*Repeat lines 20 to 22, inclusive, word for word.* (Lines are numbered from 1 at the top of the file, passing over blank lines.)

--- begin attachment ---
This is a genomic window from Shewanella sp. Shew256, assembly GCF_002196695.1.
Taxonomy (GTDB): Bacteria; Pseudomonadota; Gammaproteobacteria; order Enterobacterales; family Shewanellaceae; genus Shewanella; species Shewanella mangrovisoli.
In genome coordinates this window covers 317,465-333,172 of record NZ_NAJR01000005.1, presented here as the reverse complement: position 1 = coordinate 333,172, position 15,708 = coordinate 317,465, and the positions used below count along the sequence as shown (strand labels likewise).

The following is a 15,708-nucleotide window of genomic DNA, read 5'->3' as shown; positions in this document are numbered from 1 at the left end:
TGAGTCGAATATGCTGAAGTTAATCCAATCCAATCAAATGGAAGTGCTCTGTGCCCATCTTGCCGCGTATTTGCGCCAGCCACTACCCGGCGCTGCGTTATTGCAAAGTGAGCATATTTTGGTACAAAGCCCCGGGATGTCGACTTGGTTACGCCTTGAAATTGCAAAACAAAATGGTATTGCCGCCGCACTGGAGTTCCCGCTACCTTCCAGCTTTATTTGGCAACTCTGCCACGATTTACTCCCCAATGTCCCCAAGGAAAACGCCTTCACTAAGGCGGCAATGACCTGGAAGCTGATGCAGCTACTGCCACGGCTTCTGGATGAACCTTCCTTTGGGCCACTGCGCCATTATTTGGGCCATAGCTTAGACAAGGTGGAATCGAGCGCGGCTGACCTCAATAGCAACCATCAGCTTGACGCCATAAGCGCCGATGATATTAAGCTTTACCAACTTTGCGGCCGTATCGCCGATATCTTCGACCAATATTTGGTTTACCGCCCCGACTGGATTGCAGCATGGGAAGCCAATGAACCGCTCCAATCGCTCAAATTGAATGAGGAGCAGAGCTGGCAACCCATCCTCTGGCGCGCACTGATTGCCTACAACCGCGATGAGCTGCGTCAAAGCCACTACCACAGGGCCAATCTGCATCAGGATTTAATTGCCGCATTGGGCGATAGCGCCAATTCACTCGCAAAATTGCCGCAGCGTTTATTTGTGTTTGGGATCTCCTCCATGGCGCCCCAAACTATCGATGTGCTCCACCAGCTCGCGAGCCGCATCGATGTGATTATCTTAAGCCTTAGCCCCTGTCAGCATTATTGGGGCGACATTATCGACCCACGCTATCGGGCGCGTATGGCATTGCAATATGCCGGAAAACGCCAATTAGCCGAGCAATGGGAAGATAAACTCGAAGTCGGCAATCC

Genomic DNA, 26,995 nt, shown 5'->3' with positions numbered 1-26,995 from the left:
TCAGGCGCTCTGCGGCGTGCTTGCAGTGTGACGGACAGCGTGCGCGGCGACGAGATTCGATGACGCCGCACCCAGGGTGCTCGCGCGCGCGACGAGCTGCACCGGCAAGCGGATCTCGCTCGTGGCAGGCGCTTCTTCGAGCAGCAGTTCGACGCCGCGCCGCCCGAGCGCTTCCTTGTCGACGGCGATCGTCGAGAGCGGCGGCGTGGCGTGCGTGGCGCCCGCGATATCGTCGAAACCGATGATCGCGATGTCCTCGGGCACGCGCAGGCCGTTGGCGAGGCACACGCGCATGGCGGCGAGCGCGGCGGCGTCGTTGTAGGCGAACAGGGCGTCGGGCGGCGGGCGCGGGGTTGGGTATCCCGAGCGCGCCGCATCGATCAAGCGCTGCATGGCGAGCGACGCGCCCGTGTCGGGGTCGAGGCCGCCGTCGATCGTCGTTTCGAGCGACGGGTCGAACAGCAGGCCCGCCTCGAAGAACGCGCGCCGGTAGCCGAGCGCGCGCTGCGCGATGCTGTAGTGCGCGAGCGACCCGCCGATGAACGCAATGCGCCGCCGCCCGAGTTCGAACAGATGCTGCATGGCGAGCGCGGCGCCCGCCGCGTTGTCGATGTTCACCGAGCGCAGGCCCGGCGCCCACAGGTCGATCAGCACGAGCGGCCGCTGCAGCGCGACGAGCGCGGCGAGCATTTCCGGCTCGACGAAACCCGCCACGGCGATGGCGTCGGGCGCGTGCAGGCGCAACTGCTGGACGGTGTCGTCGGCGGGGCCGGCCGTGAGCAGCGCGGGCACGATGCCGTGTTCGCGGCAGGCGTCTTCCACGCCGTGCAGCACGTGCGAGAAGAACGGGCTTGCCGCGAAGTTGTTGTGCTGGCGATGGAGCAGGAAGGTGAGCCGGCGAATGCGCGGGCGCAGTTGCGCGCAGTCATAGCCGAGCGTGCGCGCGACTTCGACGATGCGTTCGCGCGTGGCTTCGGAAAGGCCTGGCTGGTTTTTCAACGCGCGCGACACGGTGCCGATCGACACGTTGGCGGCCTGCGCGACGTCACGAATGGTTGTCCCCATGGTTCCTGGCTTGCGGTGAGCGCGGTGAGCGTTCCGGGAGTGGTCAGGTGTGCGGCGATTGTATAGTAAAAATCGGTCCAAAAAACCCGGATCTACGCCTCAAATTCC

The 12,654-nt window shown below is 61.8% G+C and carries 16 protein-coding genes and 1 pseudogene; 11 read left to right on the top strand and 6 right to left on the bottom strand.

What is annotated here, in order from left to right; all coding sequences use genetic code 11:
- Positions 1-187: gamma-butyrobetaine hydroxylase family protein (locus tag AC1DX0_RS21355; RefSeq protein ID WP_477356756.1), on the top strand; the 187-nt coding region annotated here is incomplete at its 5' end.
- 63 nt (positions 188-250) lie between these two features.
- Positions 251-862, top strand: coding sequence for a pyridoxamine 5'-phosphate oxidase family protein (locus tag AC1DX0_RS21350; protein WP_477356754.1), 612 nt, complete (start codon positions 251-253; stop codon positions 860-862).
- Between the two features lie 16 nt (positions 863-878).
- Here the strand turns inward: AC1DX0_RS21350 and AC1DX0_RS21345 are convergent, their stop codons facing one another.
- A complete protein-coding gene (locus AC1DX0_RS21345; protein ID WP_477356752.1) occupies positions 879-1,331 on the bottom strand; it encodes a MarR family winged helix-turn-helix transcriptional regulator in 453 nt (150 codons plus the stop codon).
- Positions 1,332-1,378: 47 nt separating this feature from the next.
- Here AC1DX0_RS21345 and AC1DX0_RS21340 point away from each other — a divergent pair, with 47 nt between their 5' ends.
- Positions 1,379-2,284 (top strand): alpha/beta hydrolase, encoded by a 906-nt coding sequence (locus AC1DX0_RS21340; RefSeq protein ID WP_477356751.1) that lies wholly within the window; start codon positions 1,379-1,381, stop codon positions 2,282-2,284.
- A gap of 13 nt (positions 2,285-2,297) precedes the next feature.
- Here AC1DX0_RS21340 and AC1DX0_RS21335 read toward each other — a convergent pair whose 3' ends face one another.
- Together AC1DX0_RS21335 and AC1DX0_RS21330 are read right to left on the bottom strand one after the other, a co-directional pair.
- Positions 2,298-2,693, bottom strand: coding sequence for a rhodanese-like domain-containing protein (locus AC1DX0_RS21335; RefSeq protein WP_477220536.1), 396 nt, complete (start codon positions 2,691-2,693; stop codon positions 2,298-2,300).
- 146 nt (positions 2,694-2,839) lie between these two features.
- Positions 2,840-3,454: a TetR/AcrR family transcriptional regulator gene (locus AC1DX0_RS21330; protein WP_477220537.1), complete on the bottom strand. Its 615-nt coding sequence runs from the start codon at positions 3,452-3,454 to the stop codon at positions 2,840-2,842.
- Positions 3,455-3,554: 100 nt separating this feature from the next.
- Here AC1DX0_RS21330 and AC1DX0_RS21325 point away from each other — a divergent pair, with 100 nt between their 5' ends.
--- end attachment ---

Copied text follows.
- Here AC1DX0_RS21340 and AC1DX0_RS21335 read toward each other — a convergent pair whose 3' ends face one another.
- Together AC1DX0_RS21335 and AC1DX0_RS21330 are read right to left on the bottom strand one after the other, a co-directional pair.
- Positions 2,298-2,693, bottom strand: coding sequence for a rhodanese-like domain-containing protein (locus AC1DX0_RS21335; RefSeq protein WP_477220536.1), 396 nt, complete (start codon positions 2,691-2,693; stop codon positions 2,298-2,300).